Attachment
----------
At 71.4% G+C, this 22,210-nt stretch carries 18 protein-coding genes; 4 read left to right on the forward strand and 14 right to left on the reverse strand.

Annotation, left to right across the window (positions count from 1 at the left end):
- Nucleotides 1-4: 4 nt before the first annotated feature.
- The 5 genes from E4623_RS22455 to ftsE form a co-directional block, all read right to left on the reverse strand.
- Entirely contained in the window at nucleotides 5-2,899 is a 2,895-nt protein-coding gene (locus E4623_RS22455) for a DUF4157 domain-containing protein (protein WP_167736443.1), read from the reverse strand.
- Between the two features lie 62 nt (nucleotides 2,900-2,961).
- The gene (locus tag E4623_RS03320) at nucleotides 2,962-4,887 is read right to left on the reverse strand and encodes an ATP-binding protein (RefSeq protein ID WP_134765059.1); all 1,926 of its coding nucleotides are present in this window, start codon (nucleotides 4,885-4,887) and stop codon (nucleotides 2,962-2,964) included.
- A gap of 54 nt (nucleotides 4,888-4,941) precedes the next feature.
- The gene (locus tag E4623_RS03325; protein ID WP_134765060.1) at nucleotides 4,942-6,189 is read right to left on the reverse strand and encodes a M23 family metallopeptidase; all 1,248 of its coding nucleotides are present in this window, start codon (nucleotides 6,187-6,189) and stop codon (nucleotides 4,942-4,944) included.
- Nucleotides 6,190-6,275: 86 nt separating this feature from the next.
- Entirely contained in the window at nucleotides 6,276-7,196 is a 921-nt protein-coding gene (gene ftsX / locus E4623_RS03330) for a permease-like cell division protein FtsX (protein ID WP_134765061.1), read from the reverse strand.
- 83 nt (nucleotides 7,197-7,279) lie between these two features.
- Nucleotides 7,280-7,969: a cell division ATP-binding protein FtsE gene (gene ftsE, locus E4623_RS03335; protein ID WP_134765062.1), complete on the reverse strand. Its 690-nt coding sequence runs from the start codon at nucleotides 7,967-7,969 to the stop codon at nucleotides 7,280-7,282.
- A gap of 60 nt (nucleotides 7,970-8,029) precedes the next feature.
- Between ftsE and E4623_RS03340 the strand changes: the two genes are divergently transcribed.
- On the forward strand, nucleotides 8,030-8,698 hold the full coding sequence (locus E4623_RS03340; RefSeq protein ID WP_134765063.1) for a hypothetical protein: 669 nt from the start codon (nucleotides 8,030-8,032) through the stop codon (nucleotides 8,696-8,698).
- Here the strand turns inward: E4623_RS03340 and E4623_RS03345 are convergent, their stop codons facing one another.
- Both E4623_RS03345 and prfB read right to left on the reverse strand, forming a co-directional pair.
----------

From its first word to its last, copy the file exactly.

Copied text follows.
At 71.4% G+C, this 22,210-nt stretch carries 18 protein-coding genes; 4 read left to right on the forward strand and 14 right to left on the reverse strand.

Annotation, left to right across the window (positions count from 1 at the left end):
- Nucleotides 1-4: 4 nt before the first annotated feature.
- The 5 genes from E4623_RS22455 to ftsE form a co-directional block, all read right to left on the reverse strand.
- Entirely contained in the window at nucleotides 5-2,899 is a 2,895-nt protein-coding gene (locus E4623_RS22455) for a DUF4157 domain-containing protein (protein WP_167736443.1), read from the reverse strand.
- Between the two features lie 62 nt (nucleotides 2,900-2,961).
- The gene (locus tag E4623_RS03320) at nucleotides 2,962-4,887 is read right to left on the reverse strand and encodes an ATP-binding protein (RefSeq protein ID WP_134765059.1); all 1,926 of its coding nucleotides are present in this window, start codon (nucleotides 4,885-4,887) and stop codon (nucleotides 2,962-2,964) included.
- A gap of 54 nt (nucleotides 4,888-4,941) precedes the next feature.
- The gene (locus tag E4623_RS03325; protein ID WP_134765060.1) at nucleotides 4,942-6,189 is read right to left on the reverse strand and encodes a M23 family metallopeptidase; all 1,248 of its coding nucleotides are present in this window, start codon (nucleotides 6,187-6,189) and stop codon (nucleotides 4,942-4,944) included.
- Nucleotides 6,190-6,275: 86 nt separating this feature from the next.
- Entirely contained in the window at nucleotides 6,276-7,196 is a 921-nt protein-coding gene (gene ftsX / locus E4623_RS03330) for a permease-like cell division protein FtsX (protein ID WP_134765061.1), read from the reverse strand.
- 83 nt (nucleotides 7,197-7,279) lie between these two features.
- Nucleotides 7,280-7,969: a cell division ATP-binding protein FtsE gene (gene ftsE, locus E4623_RS03335; protein ID WP_134765062.1), complete on the reverse strand. Its 690-nt coding sequence runs from the start codon at nucleotides 7,967-7,969 to the stop codon at nucleotides 7,280-7,282.
- A gap of 60 nt (nucleotides 7,970-8,029) precedes the next feature.
- Between ftsE and E4623_RS03340 the strand changes: the two genes are divergently transcribed.
- On the forward strand, nucleotides 8,030-8,698 hold the full coding sequence (locus E4623_RS03340; RefSeq protein ID WP_134765063.1) for a hypothetical protein: 669 nt from the start codon (nucleotides 8,030-8,032) through the stop codon (nucleotides 8,696-8,698).
- Here the strand turns inward: E4623_RS03340 and E4623_RS03345 are convergent, their stop codons facing one another.
- Both E4623_RS03345 and prfB read right to left on the reverse strand, forming a co-directional pair.